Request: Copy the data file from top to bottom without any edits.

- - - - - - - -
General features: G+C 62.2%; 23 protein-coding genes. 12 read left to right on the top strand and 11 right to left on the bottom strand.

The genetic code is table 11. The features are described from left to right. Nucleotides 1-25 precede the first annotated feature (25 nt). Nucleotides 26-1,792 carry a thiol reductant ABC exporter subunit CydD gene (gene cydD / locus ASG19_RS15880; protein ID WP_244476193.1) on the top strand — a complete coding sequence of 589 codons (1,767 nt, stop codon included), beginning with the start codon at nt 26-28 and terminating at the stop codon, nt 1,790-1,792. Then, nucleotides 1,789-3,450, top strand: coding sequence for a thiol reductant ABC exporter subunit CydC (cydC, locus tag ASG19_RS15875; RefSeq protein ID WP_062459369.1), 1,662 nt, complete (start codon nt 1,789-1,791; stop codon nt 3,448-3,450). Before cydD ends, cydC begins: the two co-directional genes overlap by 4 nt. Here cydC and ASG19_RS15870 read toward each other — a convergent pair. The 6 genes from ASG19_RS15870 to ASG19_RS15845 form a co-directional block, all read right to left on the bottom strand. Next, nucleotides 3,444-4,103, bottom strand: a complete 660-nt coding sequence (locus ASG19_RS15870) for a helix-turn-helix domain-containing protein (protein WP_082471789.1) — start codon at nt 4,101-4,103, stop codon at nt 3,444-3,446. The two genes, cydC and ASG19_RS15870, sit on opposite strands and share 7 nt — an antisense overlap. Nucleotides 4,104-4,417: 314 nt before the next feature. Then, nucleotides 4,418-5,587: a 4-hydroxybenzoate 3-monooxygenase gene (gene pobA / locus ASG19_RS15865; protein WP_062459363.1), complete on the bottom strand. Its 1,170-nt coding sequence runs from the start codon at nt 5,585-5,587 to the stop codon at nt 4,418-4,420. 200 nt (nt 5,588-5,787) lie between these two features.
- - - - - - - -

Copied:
General features: G+C 62.2%; 23 protein-coding genes. 12 read left to right on the top strand and 11 right to left on the bottom strand.

The genetic code is table 11. The features are described from left to right. Nucleotides 1-25 precede the first annotated feature (25 nt). Nucleotides 26-1,792 carry a thiol reductant ABC exporter subunit CydD gene (gene cydD / locus ASG19_RS15880; protein ID WP_244476193.1) on the top strand — a complete coding sequence of 589 codons (1,767 nt, stop codon included), beginning with the start codon at nt 26-28 and terminating at the stop codon, nt 1,790-1,792. Then, nucleotides 1,789-3,450, top strand: coding sequence for a thiol reductant ABC exporter subunit CydC (cydC, locus tag ASG19_RS15875; RefSeq protein ID WP_062459369.1), 1,662 nt, complete (start codon nt 1,789-1,791; stop codon nt 3,448-3,450). Before cydD ends, cydC begins: the two co-directional genes overlap by 4 nt. Here cydC and ASG19_RS15870 read toward each other — a convergent pair. The 6 genes from ASG19_RS15870 to ASG19_RS15845 form a co-directional block, all read right to left on the bottom strand. Next, nucleotides 3,444-4,103, bottom strand: a complete 660-nt coding sequence (locus ASG19_RS15870) for a helix-turn-helix domain-containing protein (protein WP_082471789.1) — start codon at nt 4,101-4,103, stop codon at nt 3,444-3,446. The two genes, cydC and ASG19_RS15870, sit on opposite strands and share 7 nt — an antisense overlap. Nucleotides 4,104-4,417: 314 nt before the next feature. Then, nucleotides 4,418-5,587: a 4-hydroxybenzoate 3-monooxygenase gene (gene pobA / locus ASG19_RS15865; protein WP_062459363.1), complete on the bottom strand. Its 1,170-nt coding sequence runs from the start codon at nt 5,585-5,587 to the stop codon at nt 4,418-4,420. 200 nt (nt 5,588-5,787) lie between these two features.